windfarm with a technician


September 12, 2022

To strengthen economic resilience and end dependence on Russia’s fossil fuel industry by 2030, the European Commission launched the REPowerEU plan. Current circumstances clearly demonstrate the challenges of decarbonising the economy, and underline the importance of a broader energy mix that includes alternative energy sources. European economies are reminded that reliance on a limited number of suppliers is a source of risk.

To meet today’s challenges, companies have to find ways to produce more durable goods in a more efficient manner. Additionally, consumers and producers should be assisted in their efforts to reduce energy consumption. Despite this, governments are now focusing on energy security concerns, which could slow down the energy transition in the short term. However, in the medium to long term, the war in Ukraine will accelerate the transition to clean energy and boost countries’ efforts to become less dependent on oil and gas.

Close up of technician working in windmill with ropeaccess

Reducing dependence requires large investments. These are essential to accelerate electrification, increase production capacity of low-carbon and renewable energy sources, and promote the circular economy by supporting recycling. Rising oil and natural gas prices are rapidly increasing the cost efficiency of investments in non-fossil energy sources. Furthermore, domestically produced clean energy provides flexibility and security, reducing energy cost volatility and energy supply disruption. Governments have a role to play in creating a favourable environment for private capital to accelerate this transition.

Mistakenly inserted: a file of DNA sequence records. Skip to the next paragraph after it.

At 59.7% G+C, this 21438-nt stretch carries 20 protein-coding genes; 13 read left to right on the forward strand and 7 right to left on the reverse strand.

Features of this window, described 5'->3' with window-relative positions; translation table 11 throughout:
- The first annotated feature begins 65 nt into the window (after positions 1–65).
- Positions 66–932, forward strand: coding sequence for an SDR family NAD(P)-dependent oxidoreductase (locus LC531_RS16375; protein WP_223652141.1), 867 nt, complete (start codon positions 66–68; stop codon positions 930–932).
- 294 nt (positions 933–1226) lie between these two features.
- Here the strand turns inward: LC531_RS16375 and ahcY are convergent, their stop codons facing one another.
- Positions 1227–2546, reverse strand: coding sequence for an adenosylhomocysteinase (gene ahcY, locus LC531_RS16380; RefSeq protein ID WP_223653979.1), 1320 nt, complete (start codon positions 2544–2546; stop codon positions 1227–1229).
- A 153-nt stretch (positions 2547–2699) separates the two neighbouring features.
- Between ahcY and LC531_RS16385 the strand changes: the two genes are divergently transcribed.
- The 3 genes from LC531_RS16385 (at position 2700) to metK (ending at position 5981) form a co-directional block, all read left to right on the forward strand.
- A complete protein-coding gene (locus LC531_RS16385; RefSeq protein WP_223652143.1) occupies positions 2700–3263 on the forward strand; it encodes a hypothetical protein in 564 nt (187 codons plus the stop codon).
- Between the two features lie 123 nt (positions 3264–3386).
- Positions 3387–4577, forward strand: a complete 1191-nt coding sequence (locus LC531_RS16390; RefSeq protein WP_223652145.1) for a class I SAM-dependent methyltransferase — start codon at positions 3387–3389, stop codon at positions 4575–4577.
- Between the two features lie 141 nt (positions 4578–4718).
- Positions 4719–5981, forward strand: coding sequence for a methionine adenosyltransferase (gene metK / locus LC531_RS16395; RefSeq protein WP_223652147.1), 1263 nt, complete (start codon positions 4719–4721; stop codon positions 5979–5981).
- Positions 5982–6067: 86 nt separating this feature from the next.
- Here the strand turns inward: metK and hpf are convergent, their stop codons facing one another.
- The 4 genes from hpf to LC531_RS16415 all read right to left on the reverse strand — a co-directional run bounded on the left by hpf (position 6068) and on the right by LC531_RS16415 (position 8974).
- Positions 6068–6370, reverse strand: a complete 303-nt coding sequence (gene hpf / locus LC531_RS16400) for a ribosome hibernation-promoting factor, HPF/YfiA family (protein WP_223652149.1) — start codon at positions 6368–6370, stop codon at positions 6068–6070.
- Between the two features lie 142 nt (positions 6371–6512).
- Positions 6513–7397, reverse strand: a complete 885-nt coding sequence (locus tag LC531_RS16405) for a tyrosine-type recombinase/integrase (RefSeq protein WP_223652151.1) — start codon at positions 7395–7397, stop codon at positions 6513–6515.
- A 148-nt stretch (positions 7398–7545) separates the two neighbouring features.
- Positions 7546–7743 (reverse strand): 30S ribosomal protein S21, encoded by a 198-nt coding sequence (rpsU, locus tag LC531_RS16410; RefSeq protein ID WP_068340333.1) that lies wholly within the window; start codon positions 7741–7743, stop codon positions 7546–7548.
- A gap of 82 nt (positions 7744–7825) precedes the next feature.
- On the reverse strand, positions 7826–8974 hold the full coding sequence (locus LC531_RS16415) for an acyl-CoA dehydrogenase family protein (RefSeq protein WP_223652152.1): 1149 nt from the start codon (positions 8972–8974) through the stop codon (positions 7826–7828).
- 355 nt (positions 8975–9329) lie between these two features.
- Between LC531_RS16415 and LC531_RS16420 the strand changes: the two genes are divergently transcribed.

Gijs Hofland, Relationship Manager at BNP Paribas CIB: “Public investments alone will not be enough; ideally, policies should be structured in such a way as to incentivize private capital to make low-carbon investments and mitigate project risk. In addition, instruments should be made available to boost the financing of sustainable technologies, such as the decision of the European Central Bank to include climate change in its monetary policy.

On July 4th, 2022, it announced its intention to make its EUR 344 billion corporate bond portfolio green. This is an important step, as the bond market currently is strongly focused on emission-intensive companies. This new benchmark explicitly targets the financing of less emission-intensive companies and green technology. An example of this is the successful placement of EUR 3.85 billion in green bonds in May 2022 by BNP Paribas Nederland for grid operator TenneT. The proceeds have been invested in projects that connect offshore wind farms to the high-voltage network and the expansion of the high-voltage network, aiming to increase the transportation capacity for sustainable energy”.


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